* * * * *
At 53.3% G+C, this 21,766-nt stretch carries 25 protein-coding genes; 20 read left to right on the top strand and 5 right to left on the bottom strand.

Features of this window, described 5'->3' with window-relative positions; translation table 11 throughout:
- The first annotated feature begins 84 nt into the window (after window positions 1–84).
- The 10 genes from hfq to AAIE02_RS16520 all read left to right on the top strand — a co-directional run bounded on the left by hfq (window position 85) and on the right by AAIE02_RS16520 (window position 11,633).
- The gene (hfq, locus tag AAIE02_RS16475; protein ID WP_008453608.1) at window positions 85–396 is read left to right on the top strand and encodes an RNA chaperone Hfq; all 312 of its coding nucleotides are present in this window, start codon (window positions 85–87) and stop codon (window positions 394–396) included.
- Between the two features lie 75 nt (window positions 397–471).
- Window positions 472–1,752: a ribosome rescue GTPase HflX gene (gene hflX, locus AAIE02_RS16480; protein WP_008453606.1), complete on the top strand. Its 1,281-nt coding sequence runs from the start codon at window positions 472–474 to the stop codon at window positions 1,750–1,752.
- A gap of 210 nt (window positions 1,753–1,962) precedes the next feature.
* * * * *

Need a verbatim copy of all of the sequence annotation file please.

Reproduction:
At 53.3% G+C, this 21,766-nt stretch carries 25 protein-coding genes; 20 read left to right on the top strand and 5 right to left on the bottom strand.

Features of this window, described 5'->3' with window-relative positions; translation table 11 throughout:
- The first annotated feature begins 84 nt into the window (after window positions 1–84).
- The 10 genes from hfq to AAIE02_RS16520 all read left to right on the top strand — a co-directional run bounded on the left by hfq (window position 85) and on the right by AAIE02_RS16520 (window position 11,633).
- The gene (hfq, locus tag AAIE02_RS16475; protein ID WP_008453608.1) at window positions 85–396 is read left to right on the top strand and encodes an RNA chaperone Hfq; all 312 of its coding nucleotides are present in this window, start codon (window positions 85–87) and stop codon (window positions 394–396) included.
- Between the two features lie 75 nt (window positions 397–471).
- Window positions 472–1,752: a ribosome rescue GTPase HflX gene (gene hflX, locus AAIE02_RS16480; protein WP_008453606.1), complete on the top strand. Its 1,281-nt coding sequence runs from the start codon at window positions 472–474 to the stop codon at window positions 1,750–1,752.
- A gap of 210 nt (window positions 1,753–1,962) precedes the next feature.